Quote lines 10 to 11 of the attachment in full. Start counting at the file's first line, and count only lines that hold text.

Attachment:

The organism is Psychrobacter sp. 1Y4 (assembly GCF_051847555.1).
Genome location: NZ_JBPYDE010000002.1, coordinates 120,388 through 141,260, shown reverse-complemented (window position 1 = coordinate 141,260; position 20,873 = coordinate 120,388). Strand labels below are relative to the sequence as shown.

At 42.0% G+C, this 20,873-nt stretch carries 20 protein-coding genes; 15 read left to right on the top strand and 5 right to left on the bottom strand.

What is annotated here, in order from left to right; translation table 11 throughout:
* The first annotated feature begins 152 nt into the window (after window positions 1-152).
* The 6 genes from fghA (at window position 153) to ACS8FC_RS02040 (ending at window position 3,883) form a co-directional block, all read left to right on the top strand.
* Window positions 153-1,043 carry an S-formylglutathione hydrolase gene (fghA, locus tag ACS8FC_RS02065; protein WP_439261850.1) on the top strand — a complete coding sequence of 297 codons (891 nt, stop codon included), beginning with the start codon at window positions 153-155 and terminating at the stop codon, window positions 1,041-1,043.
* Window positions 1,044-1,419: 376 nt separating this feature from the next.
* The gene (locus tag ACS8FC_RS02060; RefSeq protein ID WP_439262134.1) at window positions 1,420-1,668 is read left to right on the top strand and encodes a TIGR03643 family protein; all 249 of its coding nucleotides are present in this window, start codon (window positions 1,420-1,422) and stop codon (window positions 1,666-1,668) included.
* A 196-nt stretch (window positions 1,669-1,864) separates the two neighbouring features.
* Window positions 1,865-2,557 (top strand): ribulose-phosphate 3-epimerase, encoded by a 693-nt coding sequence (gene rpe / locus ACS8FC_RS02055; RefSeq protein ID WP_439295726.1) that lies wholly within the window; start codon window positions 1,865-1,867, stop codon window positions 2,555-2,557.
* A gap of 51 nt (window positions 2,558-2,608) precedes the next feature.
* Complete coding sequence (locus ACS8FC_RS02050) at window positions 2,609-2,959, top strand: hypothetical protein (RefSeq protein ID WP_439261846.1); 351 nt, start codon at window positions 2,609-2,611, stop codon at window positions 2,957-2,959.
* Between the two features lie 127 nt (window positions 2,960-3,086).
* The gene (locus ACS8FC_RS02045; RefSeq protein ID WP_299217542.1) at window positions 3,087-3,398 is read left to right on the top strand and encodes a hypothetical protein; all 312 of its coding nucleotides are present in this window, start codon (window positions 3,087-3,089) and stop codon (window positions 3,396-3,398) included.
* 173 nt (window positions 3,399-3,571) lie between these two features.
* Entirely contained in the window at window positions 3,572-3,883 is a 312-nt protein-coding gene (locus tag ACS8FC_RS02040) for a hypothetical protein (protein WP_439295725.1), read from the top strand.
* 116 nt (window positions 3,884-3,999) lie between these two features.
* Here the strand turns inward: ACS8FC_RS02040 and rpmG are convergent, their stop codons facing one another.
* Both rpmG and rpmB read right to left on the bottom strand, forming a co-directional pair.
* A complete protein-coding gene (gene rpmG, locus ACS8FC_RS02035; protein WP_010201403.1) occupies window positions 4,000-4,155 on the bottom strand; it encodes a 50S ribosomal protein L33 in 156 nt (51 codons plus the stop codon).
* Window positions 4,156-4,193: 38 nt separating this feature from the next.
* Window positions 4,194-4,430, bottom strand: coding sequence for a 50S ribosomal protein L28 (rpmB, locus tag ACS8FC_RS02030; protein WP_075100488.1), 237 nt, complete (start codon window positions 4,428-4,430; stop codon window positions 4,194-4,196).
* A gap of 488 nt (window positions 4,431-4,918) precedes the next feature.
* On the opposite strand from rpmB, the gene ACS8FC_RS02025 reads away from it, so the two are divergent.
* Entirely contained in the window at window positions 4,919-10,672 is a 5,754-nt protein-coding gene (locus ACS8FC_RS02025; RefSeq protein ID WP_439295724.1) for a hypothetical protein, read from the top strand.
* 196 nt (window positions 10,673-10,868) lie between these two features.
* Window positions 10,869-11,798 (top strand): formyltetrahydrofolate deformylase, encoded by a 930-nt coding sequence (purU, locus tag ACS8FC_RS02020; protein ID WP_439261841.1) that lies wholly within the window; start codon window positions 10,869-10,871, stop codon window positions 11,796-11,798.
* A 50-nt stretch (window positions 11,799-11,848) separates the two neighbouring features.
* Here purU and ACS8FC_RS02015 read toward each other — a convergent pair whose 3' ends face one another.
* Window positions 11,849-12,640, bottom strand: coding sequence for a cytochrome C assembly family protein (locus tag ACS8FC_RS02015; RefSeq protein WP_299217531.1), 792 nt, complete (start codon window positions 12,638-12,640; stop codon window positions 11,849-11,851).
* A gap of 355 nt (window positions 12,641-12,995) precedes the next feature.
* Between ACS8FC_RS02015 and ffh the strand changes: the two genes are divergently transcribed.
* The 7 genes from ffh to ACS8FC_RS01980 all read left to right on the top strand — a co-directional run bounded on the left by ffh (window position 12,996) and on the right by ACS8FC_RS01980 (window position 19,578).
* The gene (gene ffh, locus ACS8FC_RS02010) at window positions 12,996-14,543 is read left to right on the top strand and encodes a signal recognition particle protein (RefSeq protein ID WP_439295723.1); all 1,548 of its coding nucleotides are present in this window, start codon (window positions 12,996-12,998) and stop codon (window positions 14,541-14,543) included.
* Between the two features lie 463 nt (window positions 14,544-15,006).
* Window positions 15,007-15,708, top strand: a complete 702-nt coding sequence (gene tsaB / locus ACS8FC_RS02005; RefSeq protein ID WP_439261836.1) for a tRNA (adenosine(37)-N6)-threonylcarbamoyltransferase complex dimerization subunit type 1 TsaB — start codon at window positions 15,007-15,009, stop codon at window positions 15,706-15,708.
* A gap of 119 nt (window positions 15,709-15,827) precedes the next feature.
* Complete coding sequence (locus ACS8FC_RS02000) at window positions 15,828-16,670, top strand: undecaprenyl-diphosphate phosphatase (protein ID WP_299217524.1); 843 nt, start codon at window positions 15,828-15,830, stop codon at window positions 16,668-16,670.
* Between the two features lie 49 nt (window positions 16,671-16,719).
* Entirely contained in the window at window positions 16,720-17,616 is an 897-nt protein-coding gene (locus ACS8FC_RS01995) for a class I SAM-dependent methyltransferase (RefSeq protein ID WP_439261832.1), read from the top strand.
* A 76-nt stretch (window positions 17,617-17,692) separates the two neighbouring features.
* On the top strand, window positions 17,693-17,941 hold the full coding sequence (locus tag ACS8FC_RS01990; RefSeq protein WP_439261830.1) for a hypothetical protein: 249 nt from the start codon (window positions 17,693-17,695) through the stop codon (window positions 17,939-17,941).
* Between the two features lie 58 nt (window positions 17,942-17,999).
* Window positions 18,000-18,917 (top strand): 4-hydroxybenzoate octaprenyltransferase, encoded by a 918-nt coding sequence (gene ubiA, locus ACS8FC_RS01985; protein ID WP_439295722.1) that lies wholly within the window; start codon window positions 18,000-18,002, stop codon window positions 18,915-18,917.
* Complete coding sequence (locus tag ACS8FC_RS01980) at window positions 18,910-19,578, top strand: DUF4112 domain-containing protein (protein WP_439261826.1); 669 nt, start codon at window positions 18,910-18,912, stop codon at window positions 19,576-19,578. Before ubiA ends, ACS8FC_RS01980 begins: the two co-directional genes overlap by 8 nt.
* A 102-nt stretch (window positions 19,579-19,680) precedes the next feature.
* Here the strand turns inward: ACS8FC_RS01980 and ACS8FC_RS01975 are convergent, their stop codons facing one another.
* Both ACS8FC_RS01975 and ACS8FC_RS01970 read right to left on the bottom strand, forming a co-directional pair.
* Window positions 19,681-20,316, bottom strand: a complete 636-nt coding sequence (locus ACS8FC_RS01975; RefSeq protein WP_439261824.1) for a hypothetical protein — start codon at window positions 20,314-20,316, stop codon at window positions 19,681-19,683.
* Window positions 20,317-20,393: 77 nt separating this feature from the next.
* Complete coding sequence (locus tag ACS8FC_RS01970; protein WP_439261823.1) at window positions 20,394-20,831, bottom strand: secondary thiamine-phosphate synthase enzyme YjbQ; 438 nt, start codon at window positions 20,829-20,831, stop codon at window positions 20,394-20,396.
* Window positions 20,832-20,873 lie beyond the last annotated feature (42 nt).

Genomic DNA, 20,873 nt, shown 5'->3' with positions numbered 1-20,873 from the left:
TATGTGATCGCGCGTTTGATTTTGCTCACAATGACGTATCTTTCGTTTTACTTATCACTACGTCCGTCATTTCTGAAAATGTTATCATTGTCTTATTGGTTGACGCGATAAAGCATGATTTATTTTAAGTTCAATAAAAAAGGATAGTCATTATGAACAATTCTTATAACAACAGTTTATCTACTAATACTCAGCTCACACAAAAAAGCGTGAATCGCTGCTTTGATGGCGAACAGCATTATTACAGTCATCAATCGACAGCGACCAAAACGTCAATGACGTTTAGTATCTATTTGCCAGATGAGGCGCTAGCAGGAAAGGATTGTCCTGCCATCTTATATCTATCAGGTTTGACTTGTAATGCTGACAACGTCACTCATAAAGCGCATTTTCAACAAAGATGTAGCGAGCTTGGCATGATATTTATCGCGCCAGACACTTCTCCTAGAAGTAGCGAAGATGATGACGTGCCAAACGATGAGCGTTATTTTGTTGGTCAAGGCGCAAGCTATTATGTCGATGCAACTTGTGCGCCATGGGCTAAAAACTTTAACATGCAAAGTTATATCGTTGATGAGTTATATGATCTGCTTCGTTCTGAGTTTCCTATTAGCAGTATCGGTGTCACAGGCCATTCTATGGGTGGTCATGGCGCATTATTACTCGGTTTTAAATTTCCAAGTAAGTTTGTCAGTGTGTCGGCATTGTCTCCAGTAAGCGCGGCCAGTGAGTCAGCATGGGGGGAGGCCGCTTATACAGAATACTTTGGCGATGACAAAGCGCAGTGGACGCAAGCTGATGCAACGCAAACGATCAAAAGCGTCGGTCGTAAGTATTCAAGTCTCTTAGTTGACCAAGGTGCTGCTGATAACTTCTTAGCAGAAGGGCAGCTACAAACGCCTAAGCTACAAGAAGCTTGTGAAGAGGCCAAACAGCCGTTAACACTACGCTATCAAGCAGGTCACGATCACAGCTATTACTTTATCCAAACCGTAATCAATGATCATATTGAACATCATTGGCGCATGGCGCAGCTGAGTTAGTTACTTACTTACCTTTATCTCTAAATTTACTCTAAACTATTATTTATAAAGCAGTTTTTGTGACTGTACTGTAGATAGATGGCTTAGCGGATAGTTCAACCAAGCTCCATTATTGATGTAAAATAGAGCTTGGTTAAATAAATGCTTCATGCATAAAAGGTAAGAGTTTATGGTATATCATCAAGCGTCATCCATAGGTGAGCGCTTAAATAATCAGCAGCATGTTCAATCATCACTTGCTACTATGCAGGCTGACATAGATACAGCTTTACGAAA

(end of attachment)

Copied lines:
* A 196-nt stretch (window positions 1,669-1,864) separates the two neighbouring features.
* Window positions 1,865-2,557 (top strand): ribulose-phosphate 3-epimerase, encoded by a 693-nt coding sequence (gene rpe / locus ACS8FC_RS02055; RefSeq protein ID WP_439295726.1) that lies wholly within the window; start codon window positions 1,865-1,867, stop codon window positions 2,555-2,557.